Title: What are you so afraid of? Credit: Joseph Habgood Features Thursday 17th May 2012 - 2:52pm1337223120 Article: 11749 Rights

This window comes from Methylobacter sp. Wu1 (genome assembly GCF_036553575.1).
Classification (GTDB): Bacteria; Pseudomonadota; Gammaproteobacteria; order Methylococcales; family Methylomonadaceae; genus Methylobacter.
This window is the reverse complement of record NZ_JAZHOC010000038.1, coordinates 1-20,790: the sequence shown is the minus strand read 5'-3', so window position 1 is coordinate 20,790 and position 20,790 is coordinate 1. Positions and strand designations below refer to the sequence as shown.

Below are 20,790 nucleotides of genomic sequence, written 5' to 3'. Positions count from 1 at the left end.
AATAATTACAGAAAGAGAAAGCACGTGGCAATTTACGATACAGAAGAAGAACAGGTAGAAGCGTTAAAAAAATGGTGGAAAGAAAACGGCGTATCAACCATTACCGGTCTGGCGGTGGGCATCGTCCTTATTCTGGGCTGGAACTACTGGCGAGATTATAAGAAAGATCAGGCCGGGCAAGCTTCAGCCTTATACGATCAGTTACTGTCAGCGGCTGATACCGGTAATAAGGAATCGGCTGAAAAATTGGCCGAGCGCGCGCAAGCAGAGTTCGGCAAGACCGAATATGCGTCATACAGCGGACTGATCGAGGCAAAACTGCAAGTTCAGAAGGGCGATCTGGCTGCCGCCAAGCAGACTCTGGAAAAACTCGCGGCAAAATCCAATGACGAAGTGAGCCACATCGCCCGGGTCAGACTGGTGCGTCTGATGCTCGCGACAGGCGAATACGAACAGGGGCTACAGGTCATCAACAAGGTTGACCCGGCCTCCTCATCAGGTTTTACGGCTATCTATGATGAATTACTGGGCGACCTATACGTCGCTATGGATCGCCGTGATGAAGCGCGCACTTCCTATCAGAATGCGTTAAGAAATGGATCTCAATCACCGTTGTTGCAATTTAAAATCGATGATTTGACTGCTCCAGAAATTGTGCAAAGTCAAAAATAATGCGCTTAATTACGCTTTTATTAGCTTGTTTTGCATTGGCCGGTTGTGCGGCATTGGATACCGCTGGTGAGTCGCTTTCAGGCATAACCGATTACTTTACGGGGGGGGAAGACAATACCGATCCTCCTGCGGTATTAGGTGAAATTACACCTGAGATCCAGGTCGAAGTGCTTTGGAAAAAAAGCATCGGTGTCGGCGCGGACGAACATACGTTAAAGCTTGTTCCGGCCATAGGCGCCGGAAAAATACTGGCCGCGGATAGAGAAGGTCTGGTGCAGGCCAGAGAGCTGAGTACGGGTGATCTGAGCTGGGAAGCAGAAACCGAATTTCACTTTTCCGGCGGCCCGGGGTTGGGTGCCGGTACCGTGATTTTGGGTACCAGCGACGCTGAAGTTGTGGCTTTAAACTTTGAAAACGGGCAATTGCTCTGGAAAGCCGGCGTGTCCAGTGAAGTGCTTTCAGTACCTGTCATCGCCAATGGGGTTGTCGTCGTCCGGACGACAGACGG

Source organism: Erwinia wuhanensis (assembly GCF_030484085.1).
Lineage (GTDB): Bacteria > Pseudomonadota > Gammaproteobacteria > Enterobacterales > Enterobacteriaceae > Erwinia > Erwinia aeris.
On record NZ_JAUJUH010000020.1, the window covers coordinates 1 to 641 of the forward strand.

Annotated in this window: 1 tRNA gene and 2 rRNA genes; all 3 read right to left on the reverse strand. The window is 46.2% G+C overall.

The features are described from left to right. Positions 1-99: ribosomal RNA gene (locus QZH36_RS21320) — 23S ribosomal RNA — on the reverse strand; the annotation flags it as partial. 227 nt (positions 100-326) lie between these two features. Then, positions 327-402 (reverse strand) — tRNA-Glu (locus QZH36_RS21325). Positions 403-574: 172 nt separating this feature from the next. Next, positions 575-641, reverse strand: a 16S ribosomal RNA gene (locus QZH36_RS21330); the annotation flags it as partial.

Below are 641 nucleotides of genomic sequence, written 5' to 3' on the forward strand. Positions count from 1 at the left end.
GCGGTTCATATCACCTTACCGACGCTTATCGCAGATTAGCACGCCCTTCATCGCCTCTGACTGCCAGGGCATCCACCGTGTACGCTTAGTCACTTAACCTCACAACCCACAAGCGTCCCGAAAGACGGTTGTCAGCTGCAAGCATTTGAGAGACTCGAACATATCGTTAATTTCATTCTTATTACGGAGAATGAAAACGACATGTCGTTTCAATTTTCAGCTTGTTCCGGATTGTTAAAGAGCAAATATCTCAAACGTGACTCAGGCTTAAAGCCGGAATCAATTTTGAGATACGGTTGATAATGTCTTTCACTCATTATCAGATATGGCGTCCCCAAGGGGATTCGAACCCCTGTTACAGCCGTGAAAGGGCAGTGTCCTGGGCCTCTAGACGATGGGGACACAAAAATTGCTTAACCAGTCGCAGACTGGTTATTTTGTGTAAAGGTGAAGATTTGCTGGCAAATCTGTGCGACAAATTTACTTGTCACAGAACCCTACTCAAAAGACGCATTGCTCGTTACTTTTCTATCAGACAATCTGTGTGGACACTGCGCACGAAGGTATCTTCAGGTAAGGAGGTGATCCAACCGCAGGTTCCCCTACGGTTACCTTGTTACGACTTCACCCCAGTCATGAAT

Joseph Habgood from Legalise Love, a pro adoption and marriage equality group based in Wellington, delves into the myths being pushed by the anti-brigade, urging social conservatives to calm down and look at the situation rationally: “In every person’s life, there are a few wonderful moments when they feel the world change, quite substantially, for the better. “For many of us, the President of the United States throwing his weight behind same-sex marriage, followed by many of our own politicians at home, was one of those moments. And of course, no such moment would be complete without the terrified cry of those who realise, in a sudden flash of illumination, how very far the world has ‘descended’ into love and tolerance. “Enter Bob McCoskrie, National Director of Family First NZ. “In a statement on 11 May, Mr McCoskrie lamented the ‘redefinition’ of marriage by governments and queer rights activists, asserting that the proper place of marriage is to remain deeply rooted in the one man, one women, and 1.95 children model. Interestingly, he doesn’t make the common assertion that marriage is strictly a Christian tradition; merely that marriage is something invented by society for the sole purpose of having and raising children. And as a creation of society, so he argues, the government has no place to step in and change things. “Let’s look at that argument a little more closely. I’m quite happy to accept that governments didn’t ‘invent’ marriage, any more than they ‘invented’ the concept of paid work, criminal justice, or food. And yet, these are all things that our government steps in regulate today, so that people are treated fairly and no one is underpaid / locked up without trial / poisoned. The beautiful little process by which this happens in our society is called ‘democracy’, and its main function is not to make sure we all agree (that’s impossible), but to ensure that every human being’s basic rights are protected. “Society changes. All the time. And as we change, our ideas about what fair working conditions are, or how people should be tried for murder, change too. The position of master and slave was once held sacred by society (if maybe not New Zealand’s specifically), but anyone trying to uphold this honoured tradition today would have a fun time at the Court of Appeal. “Today, the world has pretty much accepted that marriage is more than just a tool for the extension of our species, and does not exclude those who, by choice or otherwise, do not have children. It is a way, for those who choose to use it, of expressing one’s absolute devotion to another human being, before each other, and before society. True, it is by no means the only way to do this, and Mr McCoskrie points out, quite correctly, that some same-sex couples take offense at the idea that civil unions are any less valid. “But taking such an option off the table for a significant proportion of the population, for no other reason than antiquated tradition, is unfair, undemocratic, and indefensible. If a same-sex couple wants to reject marriage as an institution, it should be on their own terms, as equal citizens before the law, with the same choices as anyone else. “One final point. And I’m not going to waste it on Mr McCoskrie’s assertion that same-sex marriage is in the same box as marriage legitimising incest and paedophilia, because frankly, merely stating that he made that assertion is enough. “Instead, I want to deal with this common myth shared by many social conservatives that allowing others access to marriage somehow weakens marriage. It’s as if, by a same-sex or non-cisgendered couple declaring their love for one another, a conservative’s own marriage is directly and intimately threatened. The passion by which they ‘defend’ marriage from ‘redefinition’ is matched only by their insecurity that, after thousands of years of adultery and human unfaithfulness, the institution of marriage can suddenly be toppled by two men, deeply and beautifully in love. “Can we please just calm down, and look at the situation rationally? Every person brings their own lens to marriage, and my interpretation of marriage as a straight may be every bit as unorthodox as my queer friend’s interpretation. The point is, neither one of us is going to force you to accept our own interpretation as correct, or even that a correct one exists. Respectfully, that’s a position that you would do well to learn from. “But, if you’re REALLY adamant that marriage is inseparable from child-raising, I suppose a slight tweaking of adoption law to allow same-sex couples the chance to be loving parents would be acceptable too.” Joseph Habgood - 17th May 2012    
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